Darjeeling tea is a type of black tea produced in India. Darjeeling tea has a fruity aroma and a golden or bronze color, depending on the way it’s brewed. Tea experts say it has notes (flavors) of citrus fruit, flowers, and even a vegetal quality. Darjeeling tastes sweeter and less bitter than other forms of black tea. The leaves in Darjeeling tea contain polyphenols or plant compounds that fight inflammation and chronic (long-term) disease. Recent studies have shown that flavonoids or phytonutrient-rich plant pigments found in tea can lower cholesterol levels. High cholesterol leads to high blood pressure, heart attacks, or stroke, thus reducing your risk of developing those diseases.
Fight Cancer: Two important polyphenols found in Darjeeling tea—theaflavins and thearubigins—are considered powerful antioxidants. These compounds protect against free radicals (harmful molecules) that damage cell DNA and cause cells to mutate. Tea polyphenols have also shown promise in shrinking cancerous tumors and protecting against ultraviolet (UV) rays.
Help Lower Blood Sugar Levels: Diabetes is a chronic condition that affects how your body uses insulin, a hormone that regulates the amount of sugar in your blood. People with type 2 diabetes have high blood sugar because their bodies don’t make enough insulin. In a recent study, black tea extract appeared to lower blood sugar levels, allowing people with diabetes to metabolize (process) insulin more efficiently.
Brew method for most loose leaf organic oolong teas, in water that has been heated until bubbles, have begun to rise to the top of the pan or 195 degrees Fahrenheit, for 4-7 minutes. All of our Teas including oolongs are sold as loose leaf tea, without tea bags, thus allowing for the premium oolong leaves to open up, and that means no extra waste for the tea drinker. Oolongs are particularly suited to re-steeping. In fact, second or third steeping is often preferred.
There are five significant components found in all tea from the plant Camellia Sinensis: the source of all true teas.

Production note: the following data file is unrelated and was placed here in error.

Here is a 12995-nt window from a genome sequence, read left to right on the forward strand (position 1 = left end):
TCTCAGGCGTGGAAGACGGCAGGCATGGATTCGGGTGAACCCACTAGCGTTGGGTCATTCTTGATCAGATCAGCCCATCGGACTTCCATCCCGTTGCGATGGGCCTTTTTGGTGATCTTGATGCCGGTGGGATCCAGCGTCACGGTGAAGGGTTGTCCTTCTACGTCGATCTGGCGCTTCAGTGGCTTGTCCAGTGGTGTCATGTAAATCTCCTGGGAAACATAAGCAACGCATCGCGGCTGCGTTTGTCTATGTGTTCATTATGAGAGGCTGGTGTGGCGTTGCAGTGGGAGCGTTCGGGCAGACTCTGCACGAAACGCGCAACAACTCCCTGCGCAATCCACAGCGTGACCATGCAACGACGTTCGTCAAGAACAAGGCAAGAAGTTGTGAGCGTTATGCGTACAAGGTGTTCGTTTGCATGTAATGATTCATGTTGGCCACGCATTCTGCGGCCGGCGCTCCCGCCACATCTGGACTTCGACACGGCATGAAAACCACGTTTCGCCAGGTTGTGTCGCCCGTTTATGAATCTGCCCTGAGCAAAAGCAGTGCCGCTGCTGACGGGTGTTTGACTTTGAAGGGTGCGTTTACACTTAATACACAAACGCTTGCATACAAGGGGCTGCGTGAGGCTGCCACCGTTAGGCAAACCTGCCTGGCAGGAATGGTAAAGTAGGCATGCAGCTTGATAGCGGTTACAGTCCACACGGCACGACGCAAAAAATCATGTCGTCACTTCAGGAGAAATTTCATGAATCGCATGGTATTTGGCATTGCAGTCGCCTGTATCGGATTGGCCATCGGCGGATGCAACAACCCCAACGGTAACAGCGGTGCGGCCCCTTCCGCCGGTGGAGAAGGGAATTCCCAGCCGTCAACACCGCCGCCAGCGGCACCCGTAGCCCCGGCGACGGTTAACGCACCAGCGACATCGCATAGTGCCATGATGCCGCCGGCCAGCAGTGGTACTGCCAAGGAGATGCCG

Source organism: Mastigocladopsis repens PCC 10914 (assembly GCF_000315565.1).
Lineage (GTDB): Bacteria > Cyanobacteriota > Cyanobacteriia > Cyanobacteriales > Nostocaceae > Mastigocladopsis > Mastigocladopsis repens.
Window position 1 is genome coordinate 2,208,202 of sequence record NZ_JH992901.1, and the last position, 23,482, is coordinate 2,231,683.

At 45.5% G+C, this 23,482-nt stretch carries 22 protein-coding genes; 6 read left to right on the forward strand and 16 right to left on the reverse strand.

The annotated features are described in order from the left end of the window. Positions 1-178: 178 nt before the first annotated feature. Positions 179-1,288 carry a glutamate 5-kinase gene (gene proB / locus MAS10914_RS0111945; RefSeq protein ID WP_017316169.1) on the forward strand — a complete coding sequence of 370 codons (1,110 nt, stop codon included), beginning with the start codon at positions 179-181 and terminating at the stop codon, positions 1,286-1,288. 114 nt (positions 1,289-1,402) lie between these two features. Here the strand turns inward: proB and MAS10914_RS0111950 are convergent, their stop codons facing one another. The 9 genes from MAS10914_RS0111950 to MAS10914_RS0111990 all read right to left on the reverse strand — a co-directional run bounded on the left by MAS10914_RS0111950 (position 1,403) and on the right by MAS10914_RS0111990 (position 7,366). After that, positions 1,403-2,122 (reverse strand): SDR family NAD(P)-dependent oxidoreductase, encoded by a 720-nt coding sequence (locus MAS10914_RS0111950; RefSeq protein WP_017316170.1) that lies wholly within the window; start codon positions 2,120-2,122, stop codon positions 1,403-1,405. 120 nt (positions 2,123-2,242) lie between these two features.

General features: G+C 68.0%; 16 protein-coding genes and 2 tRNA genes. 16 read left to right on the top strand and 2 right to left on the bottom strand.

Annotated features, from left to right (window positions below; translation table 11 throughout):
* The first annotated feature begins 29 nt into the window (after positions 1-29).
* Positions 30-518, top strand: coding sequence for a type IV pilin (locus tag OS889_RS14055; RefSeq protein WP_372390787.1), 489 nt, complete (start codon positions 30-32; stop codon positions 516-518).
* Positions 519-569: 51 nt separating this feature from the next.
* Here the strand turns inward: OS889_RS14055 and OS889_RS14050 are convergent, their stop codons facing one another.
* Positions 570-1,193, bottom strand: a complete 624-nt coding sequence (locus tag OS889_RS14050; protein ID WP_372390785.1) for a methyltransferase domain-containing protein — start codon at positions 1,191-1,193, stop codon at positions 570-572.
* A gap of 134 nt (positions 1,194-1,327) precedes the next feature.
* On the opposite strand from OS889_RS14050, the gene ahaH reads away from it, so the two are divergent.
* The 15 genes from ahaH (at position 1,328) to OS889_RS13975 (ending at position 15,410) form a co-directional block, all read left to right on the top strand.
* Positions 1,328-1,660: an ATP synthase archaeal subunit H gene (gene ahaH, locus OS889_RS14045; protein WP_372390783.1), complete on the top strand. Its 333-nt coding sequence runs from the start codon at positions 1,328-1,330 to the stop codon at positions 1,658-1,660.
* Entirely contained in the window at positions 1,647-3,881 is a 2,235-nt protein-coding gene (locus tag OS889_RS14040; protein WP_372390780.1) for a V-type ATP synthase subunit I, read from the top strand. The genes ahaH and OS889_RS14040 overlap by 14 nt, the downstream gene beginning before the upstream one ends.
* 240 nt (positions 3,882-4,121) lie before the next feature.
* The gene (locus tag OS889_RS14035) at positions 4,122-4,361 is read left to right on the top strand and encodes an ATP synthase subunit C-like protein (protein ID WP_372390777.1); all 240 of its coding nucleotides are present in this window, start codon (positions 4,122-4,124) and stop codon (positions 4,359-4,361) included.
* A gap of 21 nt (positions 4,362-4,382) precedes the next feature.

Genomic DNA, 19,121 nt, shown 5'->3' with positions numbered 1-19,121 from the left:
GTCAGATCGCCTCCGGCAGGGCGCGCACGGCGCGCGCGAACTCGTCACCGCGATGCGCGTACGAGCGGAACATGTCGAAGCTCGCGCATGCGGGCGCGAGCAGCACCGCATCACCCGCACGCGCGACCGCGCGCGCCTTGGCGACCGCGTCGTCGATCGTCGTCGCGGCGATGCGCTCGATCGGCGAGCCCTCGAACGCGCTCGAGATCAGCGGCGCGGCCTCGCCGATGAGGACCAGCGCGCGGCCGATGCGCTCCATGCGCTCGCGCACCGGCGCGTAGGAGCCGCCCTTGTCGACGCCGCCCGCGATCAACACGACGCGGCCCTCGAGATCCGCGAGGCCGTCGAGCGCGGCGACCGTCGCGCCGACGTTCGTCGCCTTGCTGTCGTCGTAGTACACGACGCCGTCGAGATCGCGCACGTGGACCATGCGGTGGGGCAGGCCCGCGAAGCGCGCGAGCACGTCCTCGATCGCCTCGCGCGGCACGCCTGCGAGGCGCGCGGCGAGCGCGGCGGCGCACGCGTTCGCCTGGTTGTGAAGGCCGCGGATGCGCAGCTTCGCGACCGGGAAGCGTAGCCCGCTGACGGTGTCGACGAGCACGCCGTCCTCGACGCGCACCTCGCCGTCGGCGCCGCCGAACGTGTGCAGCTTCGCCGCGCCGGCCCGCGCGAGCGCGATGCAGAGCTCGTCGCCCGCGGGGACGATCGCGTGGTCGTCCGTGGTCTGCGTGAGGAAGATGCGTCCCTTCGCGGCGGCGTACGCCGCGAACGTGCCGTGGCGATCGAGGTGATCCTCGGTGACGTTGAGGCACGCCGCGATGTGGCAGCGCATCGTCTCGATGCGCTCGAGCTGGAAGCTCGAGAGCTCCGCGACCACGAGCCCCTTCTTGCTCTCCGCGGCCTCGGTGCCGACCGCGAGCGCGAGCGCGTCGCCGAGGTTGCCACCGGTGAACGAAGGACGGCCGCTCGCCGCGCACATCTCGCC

Essential Oils: the source of tea’s delicious flavor and aroma
Polyphenols: antioxidants that provide the tea’s brisk flavor and many of its potential health benefits
Phytonutrients: small amounts of vitamins, minerals, and amino acids including L-theanine (a very rare molecule that has been found in only three sources including Camellia Sinensis!)
Enzymes: Macromolecular biological catalysts, which accelerate chemical reactions in the body
Methylxanthines: which are a family of alkaloids that include caffeine
Many thousands of years after mankind uncovered the medicinal and spiritual use of these plants, scientists have acquired the tools that were needed to figure out how they worked and confirm their effectiveness. You can see an example of this in scientific articles confirming the effectiveness of elderberry improving your immune system with thousands of antioxidants and even anticarcinogenic effects! Herbalism is the ancient art of using the energies and medicines locked away in plants to help relieve discomfort or even cure, many conditions. Many parts of all plants can come in handy, ranging from mandrake root to rose petals and wild lettuce. Each herb potentially provides its own advantages depending on the botanical nature of the plant.
We encourage you to do your research before ingesting any herb. This is especially true if you are taking any medications, as many herbs interact with specific types of medications (St. Johns Wort and Antidepressants, for example, cause serotonin syndrome, which can be fatal). Always consult your doctor before trying to treat, diagnose, or cure any medical condition, as they know what is best specifically for you.